Block on Trump's Asylum Ban Upheld by Supreme Court
We admit up front that one reason we are writing about this Second Circuit Court of Appeals case is that it includes a fleeting reference to a character named Captain Courage(!).
Elizabeth Mechler was a special enforcement officer for the Kansas Department of Corrections ("DOC") from 1993-2004. Her work required Mechler to carry a firearm. In March 2004, Mechler began a three year contract with Dyncorp, which operates overseas prisons for the United States government. Mechler was assigned to Kosovo, where, on her first day on the job, she and five other Dyncorp employees were shot by a Jordanian soldier working for the United Nations. Three of the victims died.
After treatment at a military hospital, Mechler returned to work two days after the attack. Because of her physical injuries Dyncorp assigned Mechler to light duty, but Mechler struggled to complete her 8-12 hour shifts. Mechler began attending bi-monthly counseling sessions with an army psychologist, Captain Cora Courage (Captain Courage!).
At the time, Mechler was experiencing trouble sleeping, intrusive thoughts, and anxiety. Mechler also met with several lawyer-and-Dyncorp-retained mental health professionals starting around August 2004, but there is no evidence in the record that any of the diagnoses were communicated to Mechler.
On April 17, 2005, Mechler was informed that she would be sent home for her mental well-being. Mechler returned to work at the Kansas DOC, but she was prevented from carrying a firearm because, according to Mechler, Kansas DOC believed she was mentally unfit to carry a weapon after being shot in Kosovo. Kansas DOC assigned her to a desk job that paid less than what she made as a special enforcement officer.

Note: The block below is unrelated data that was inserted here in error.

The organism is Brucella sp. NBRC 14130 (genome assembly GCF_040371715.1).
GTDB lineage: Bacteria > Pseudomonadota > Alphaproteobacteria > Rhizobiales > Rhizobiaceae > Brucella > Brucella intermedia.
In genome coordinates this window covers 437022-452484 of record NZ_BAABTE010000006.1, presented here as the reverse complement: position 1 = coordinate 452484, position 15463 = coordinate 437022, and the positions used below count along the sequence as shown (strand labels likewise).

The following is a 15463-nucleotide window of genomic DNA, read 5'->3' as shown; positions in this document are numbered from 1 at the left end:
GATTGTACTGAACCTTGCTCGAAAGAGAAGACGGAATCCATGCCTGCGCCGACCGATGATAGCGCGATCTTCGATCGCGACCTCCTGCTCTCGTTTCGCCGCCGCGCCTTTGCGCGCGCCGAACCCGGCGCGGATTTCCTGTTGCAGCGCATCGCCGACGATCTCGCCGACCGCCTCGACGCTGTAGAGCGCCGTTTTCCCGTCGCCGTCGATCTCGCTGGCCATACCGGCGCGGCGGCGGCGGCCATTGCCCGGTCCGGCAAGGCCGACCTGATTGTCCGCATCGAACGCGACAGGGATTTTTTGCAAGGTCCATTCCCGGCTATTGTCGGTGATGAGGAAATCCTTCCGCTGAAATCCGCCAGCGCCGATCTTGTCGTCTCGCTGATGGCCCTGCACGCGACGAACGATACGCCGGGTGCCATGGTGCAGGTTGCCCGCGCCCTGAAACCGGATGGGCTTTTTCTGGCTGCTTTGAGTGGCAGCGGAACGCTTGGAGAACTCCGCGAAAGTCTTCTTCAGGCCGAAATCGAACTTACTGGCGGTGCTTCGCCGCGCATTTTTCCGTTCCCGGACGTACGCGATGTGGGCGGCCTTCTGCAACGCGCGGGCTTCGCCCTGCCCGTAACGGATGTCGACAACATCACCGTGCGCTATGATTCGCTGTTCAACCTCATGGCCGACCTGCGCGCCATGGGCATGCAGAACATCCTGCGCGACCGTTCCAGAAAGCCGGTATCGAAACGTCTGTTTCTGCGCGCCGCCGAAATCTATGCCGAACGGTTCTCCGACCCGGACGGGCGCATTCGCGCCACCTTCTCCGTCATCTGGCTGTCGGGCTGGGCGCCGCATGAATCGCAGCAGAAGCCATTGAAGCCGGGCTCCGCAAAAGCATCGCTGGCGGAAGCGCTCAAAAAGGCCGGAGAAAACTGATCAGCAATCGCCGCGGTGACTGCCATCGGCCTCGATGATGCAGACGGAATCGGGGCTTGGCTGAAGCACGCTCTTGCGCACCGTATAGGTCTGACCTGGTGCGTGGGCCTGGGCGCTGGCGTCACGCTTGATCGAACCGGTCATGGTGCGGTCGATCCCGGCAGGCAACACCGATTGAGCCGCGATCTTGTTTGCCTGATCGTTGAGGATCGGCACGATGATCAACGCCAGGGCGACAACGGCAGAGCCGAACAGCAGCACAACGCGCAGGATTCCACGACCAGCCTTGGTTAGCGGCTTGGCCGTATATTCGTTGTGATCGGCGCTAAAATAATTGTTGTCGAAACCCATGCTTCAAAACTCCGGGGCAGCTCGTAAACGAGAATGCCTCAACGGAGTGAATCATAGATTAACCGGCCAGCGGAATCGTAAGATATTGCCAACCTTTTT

In 2006, Mechler filed a Longshore and Harbor Workers' Compensation Act (LHWCA) benefits claim to cover the difference in salary between her former and current jobs at the Kansas DOC, asserting that the demotion was caused by her ongoing psychological problems.
An Administrative Law Judge (ALJ) found that Mechler's claim was time barred because she should have been aware that her injuries would likely result in an impairment of her earning capacity after meeting with one of the retained doctors in 2004. The Benefits Review Board (BRB) reversed the ALJ's decision, and the Second Circuit Court of Appeals upheld the BRB's decision.
The court found the Mechler was entitled to benefits because she did not have enough information--either from Dyncorp, her healthcare providers, or other sources--to realize more than one year before she filed her claims that her psychological problems would result in a permanent loss in earning capacity.
What does this mean for your practice? An employer must produce "substantial evidence" of untimeliness to raise a statute of limitations defense under the LHWCA. Here, the court determined that meeting with three mental health professionals was not "substantial evidence." Don't decline a client simply because he met with doctors more than a year before filing an LHWCA claim; the critical date is when the client reasonably should have known of impairment.